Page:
Humanity’s love-hate affair with petroleum and the automobile took some momentous turns last week.
On Friday, Gov. Jay Inslee declared a statewide drought emergency. It’s not clear whether the West Coast’s dessicated condition has been driven by climate change. But with Washington harvests threatened by low reservoirs and scant snowpack — and after a winter that never really arrived — we’re getting a sense of what a warmer Northwest is going to feel like.
Also on Friday, Google announced plans to expand testing in California of a new version of its experimental self-driving automobile.
A day earlier, Shell Oil’s towering Polar Pioneer drill rig pulled into the Port of Seattle, whence it will head northward to explore for oil off the North Slope of Alaska. It was met in Elliott Bay by a flotilla of anti-drilling “kayaktivists.” (It is considered poor form to point out how many of the demonstrators’ kayaks and paddles are made of petrochemicals.)
Never miss a local story.
The polymers in those little boats illustrate how tough it’s going to be to wean civilization from fossil fuels.
Although President Obama is satisfied that offshore drilling in Alaska is reasonably safe, we remain nervous. Still, he’s right about drilling in general.
“We are going to have to transition off of fossil fuels as a planet in order to prevent climate change,” he said at Camp David on Thursday. “I think it’s important to also recognize that this is going to be a transition process. In the meantime we are going to continue to use fossil fuels, and when it can be done safely, and appropriately, U.S. production of oil and natural gas is important.”
Much as some might wish it, the human race can’t go cold turkey on petroleum. The effects of a too-rapid withdrawal would include massive shocks to the economy, which invariably inflict the greatest misery on the poor. No government will let it come to that.
What will speed the process are technological developments that are bringing heretofore exotic energy and automotive technologies within reach.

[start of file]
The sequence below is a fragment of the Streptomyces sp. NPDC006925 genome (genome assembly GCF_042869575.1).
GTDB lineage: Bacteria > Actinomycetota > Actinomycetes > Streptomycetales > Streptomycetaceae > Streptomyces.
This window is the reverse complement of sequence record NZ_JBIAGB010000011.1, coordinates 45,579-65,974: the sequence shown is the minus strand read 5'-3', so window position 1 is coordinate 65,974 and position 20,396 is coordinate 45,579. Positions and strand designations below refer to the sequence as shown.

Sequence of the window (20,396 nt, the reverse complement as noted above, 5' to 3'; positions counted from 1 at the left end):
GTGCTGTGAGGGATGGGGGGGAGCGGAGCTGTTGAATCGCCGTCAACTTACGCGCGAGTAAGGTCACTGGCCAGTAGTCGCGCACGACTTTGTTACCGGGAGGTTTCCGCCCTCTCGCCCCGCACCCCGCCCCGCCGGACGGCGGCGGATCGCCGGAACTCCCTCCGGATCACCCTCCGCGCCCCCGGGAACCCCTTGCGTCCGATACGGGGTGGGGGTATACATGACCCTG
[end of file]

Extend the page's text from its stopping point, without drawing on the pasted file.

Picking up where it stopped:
The Google car, for example, isn’t just an uncommonly nerdy-looking electric vehicle. The company is out to make it staggeringly intelligent.
Some high-end automobiles already know enough to avoid the center line and brake before they hit the car in front (which is more than many human drivers can manage). Google intends to go much further.
The idea is to endow its car with a self-teaching Big Data navigational system that will memorize road details down to the inch and stay updated in real time. Picture an onboard Street View that knows the grate has come off the storm drain around the corner.
Meanwhile, “traditional” automakers — whose ranks now include Tesla — continue to refine motors, engines, batteries, fuels and fuel cells that will inevitably render the gas-burning car obsolete.
At the current rate of innovation, this is likely to happen fast, even with the recent decline in oil prices. The Wright brothers’ first flights in their kite-like contraption were measured in seconds. A generation later, pilots were flying around the world. Two generations later, they were flying faster than sound.
Smart, green cars are now on the same trajectory. Petroleum-fueled automobiles are headed for mass extinction. Polycarbonate and polyethylene kayaks? That’s another question.